Vintage Review: A Hymn Before Battle by John Ringo

I actually read this book right after my last review…and finished it in roughly 48 hours. It’s very rare for me to find a book these days that I can’t put down, but happily this one qualified. I held off on the review mostly so that I didn’t put up two reviews back-to-back. Anyway, John Ringo is a fairly well known science fiction author but I’ve never gotten around to reading any of his work. At the strong recommendation of a friend, I picked up “A Hymn Before Battle.” As usual, I’ll take a look at the setting, characters and plot. This time, let’s start with setting.

The setting of this work is a touch on the unusual side. Technically, it’s set in modern-day, but when the hyper-advanced aliens come to visit, Earth gets a bit of a haphazard boost. This results in an odd mix of traditional tech and advanced alien military gadgets. Far more interesting than that, however, is a twist I’ve never seen before. Namely, that humans are recruited and uplifted specifically because we’re a war-like predator species…and the peaceful aliens who are incapable of violence desperately need us to try and stop an aggressive species invading their empire. I’ve seen some variations of the theme throughout various media, and I suspect I could find other examples if I went looking, but I’ve personally never read anything quite like this. Normally, I’d cover that in the plot bit, but in this case it’s really setting more than plot given the setup is reliant on the universe being populated in a specific way.

Speaking of plot though…the plot was very solid. It did suffer a bit from multiple-personality disorder, creating too many characters who were doing radically different things. But, on the whole, the author managed to tie most of these disparate points of view together into a cohesive picture that kept me from wanting to put the book down. Which is really the highest compliment I can give it, these days. Aside from the multiple-personality disorder, the only real issue I had was the complete irrelevance of one or two of the perspectives. In this case, however, it is clear that the author is setting up bigger picture stuff for the rest of the rather long series. There’s also a lot of foreshadowing that might be annoying in a new series, but in an established one that you don’t have wait for the next book it’s not so bad. Really, the book is so clearly part of a series that I should probably review the series as a whole in order to do justice by the plot segment, but even as much as a liked it, it will take me some time to get through them all (I have to do other reviews, after all!).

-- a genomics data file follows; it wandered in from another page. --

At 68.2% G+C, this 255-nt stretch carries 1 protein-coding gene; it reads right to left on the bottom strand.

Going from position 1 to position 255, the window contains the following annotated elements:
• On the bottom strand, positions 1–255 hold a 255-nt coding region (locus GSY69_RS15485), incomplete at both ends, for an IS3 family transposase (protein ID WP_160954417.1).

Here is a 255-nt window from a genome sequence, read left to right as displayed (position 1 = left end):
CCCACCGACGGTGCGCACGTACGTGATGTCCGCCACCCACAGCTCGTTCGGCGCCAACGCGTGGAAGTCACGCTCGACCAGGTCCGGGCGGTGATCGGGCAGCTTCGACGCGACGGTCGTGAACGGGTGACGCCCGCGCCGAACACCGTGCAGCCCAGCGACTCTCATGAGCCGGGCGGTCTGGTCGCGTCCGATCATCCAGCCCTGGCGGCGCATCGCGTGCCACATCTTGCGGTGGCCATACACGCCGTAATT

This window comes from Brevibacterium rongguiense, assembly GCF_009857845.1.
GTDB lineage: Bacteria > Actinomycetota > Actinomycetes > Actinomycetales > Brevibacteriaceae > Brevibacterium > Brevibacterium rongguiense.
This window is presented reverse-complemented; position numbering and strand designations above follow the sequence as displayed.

The characterization for the book is a bit more of a mixed bag. The main protagonist is very well executed, but a few of the side perspectives are much weaker. That the weakest of those was also the one that didn’t amount to much of anything created most of the places where I could put the book down for a while, as I found the relevant sections extremely boring. Still, that perspective was minor and the main character is sufficiently strong to forgive a few weaker side characters. The author also does a much more convincing military-life perspective than most authors, which helps sell many of the characters, who are overwhelmingly some sort of military or ex-military.

Overall, I loved the book and immediately downloaded a copy of the second book in the series. Above everything else, John Ringo has an extremely readable writing style that keeps even a high-detail military setting moving at a good clip. He avoided, at least in this book, the dry information overloading a lot of military sci-fi falls prey to, and injected some real life and likability to a thoroughly badass main character.

Final Rating Breakdown:

Setting: 10/10

Characters: 8/10

Plot: 9/10

Overall: 9/10

Score Adjustments for Misc:
None.

Final Score: 9/10

Personal Recommendation: I highly recommend the book, particularly for lovers of military sci-fi. However, as the pacing remains solid throughout, even those who don’t normally go for the military science fiction should give it a try. I cannot yet speak for the overall series, and might update this review when I can.

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